The average amount of evaporation in the neighbourhood of London per annum, calculated by Mr. Daniell's hygrometer, a most elegant and perfect instrument for ascertaining the humidity of the atmosphere, is 23,974 inches. The average weight of the quantity of water raised by this process, from a circular surface of six inches diameter, 0.31 gr. per minute. The results of actual measurement by Mr. Howard accord most satisfactorily with this method of estimating the amount of evaporation, and prove most incontestably the accuracy of the calculations upon which it is founded.

The rate at which this process proceeds near London, during the several months of the year, is estimated by Mr. Daniell, and recorded in the British Almanac, as follows :

0.413 July

0.733 August


1.488 September 2.620



3.286 November 0.770 June

3.760 December 0.516 The smallest quantity of water is, therefore, lifted into the atmosphere during the month of January, and the greatest in June. The mean quantity held in solution in a cubic foot of air, is 3.789 gr.

The rate of exhalation from the surface of the ground is scarcely of less consequence than the fall of rain, and a knowledge of it might often direct the most important operations. Mr. Leslie invented an instrument for measuring the quantity of moisture exhaled from a humid surface in a given time. This he called the Atmometer, and he has estimated that the daily exhalation from a sheltered surface of water would, at the mean dryness of winter, lower it 0.018 inches and at the mean of summer 0.048 inches.


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And he gives the following instance of its use : Suppose a pool for the supply of a navigable canal exposed a surface equal to ten English acres, and that the atmometer sunk 80 parts during the lapse of 24 hours, the quantity exhaled in that time would be 2904 cubic feet, or about 81 tons, equal to 1700 imp. gall. per acre.

The dissipation of moisture is much accelerated by the agency of sweeping winds, the effect being sometimes augmented 5 or even 10 times. In general, this augmentation is proportional to the swiftness of the wind, the action of still air itself being reckoned equal to that produced by a celerity of eight miles each hour.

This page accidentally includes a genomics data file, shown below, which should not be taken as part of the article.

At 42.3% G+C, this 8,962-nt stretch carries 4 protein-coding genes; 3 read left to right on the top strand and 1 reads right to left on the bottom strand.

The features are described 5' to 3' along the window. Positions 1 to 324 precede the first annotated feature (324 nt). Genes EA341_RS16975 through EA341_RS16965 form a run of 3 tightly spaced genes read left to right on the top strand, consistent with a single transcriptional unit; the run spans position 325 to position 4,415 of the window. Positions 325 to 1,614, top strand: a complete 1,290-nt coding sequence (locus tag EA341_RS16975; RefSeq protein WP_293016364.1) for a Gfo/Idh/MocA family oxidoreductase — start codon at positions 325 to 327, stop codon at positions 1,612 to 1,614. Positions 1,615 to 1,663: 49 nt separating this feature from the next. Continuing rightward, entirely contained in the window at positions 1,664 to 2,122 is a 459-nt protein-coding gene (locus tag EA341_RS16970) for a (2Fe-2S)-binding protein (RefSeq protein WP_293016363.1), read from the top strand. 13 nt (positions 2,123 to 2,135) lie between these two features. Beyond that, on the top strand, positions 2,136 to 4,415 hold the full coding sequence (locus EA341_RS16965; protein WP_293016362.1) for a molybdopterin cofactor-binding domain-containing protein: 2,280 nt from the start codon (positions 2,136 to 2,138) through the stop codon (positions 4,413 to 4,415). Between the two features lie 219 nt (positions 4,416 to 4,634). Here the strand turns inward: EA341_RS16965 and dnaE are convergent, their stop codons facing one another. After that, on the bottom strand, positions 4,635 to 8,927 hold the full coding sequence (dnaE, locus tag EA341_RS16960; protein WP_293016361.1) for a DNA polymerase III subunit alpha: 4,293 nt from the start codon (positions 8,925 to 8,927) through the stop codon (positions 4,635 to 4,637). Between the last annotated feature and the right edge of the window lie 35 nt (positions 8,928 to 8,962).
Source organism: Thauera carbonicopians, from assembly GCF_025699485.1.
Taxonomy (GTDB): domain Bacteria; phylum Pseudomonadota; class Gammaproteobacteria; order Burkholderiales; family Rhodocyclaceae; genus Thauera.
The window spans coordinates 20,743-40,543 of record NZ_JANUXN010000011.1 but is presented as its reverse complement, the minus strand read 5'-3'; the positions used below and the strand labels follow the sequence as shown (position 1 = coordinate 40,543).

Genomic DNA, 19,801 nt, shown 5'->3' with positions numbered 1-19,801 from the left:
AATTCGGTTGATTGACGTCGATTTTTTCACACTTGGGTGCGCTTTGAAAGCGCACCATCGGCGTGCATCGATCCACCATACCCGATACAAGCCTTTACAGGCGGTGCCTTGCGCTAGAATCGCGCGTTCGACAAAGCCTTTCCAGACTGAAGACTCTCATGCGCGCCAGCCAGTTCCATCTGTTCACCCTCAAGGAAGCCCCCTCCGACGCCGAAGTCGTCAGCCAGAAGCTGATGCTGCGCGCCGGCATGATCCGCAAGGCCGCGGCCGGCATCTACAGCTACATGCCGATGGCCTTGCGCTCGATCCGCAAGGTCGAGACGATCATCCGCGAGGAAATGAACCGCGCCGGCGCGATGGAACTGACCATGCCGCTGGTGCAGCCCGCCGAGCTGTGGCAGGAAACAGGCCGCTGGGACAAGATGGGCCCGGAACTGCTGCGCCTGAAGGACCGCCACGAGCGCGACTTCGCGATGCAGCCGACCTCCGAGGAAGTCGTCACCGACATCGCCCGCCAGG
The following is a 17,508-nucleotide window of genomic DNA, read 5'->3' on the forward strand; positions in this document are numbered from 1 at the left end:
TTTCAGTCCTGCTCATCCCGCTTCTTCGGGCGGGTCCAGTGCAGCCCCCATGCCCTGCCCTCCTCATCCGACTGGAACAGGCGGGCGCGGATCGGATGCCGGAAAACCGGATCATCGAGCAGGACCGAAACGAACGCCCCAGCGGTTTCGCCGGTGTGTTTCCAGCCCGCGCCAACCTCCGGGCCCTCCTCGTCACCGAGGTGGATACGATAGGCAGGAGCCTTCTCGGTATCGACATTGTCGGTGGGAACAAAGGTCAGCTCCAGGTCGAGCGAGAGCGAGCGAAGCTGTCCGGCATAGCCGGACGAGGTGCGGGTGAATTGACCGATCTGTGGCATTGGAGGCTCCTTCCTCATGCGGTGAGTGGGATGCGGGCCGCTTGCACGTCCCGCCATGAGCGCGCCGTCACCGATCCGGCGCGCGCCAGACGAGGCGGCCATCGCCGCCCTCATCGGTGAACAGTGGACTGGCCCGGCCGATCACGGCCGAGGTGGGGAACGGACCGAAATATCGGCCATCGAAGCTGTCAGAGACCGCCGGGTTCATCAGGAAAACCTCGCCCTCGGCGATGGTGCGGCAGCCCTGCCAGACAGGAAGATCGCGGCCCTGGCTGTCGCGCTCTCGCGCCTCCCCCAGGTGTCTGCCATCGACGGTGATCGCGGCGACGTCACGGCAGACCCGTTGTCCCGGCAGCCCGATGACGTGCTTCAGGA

Clouds, Fogs, AND Mists. The presence of the ocean of vapor, which we have described as constantly ascending from the earth, and constituting part of the atmosphere, is, as has also been observed, not always evident to the sight; in its elastic state it is always invisible, and, therefore, it is only in some of its changes that the eye can detect it. By one of the most remarkable of these, those masses of visible aqueous vapor are formed, which, floating in the sky, or drifting through it with the wind, at different elevations, with every variety of color and form, are called clouds; or which, recumbent on the surface of the land or of the water, and spread over greater or smaller portions of them, are denominated fogs, or mists, according to their intensity. In all cases, their composition is similar, and consists of the moisture deposited by a body of air, in minute globules.

Their formation, in every position, is a consequence of decrease of temperatures in some parts of the atmosphere where a certain proportion of aqueous elastic vapor is present; but in those where the latter condition may be wanting, it is evident that the developement of cloud will not follow the decrement of temperature. Nothing is more common than the fact of the necessary conditions existing in some of the atmospheric strata, and at the same time being absent in others; and thus we can understand the causes of the alternate beds of clouds and clear air, which often diversify the sky in serene weather. We can hence also comprehend how, in stormy weather, a solitary cloud sometimes appears to stand stationary over a moun. tain-top, while myriads of other clouds drift past it on the gale. An observer on the summit feels the multitudinous dew-drops of the seemingly fixed cloud sweeping by with great velocity, and discovers the stationary aspect which it exhibited below to be altogether an illusion. The fact is, the inferior invisible beds of air are relatively warmer and more moist. They dash against the sloping side of the mountain, and are reflected up to the plane of condensation in the atinosphere, where they give out their excess of water in the form of clouds. Above the cooling influence of the mountain-top the temperature of the air may not be depressed to the same point, and hence it continues clear.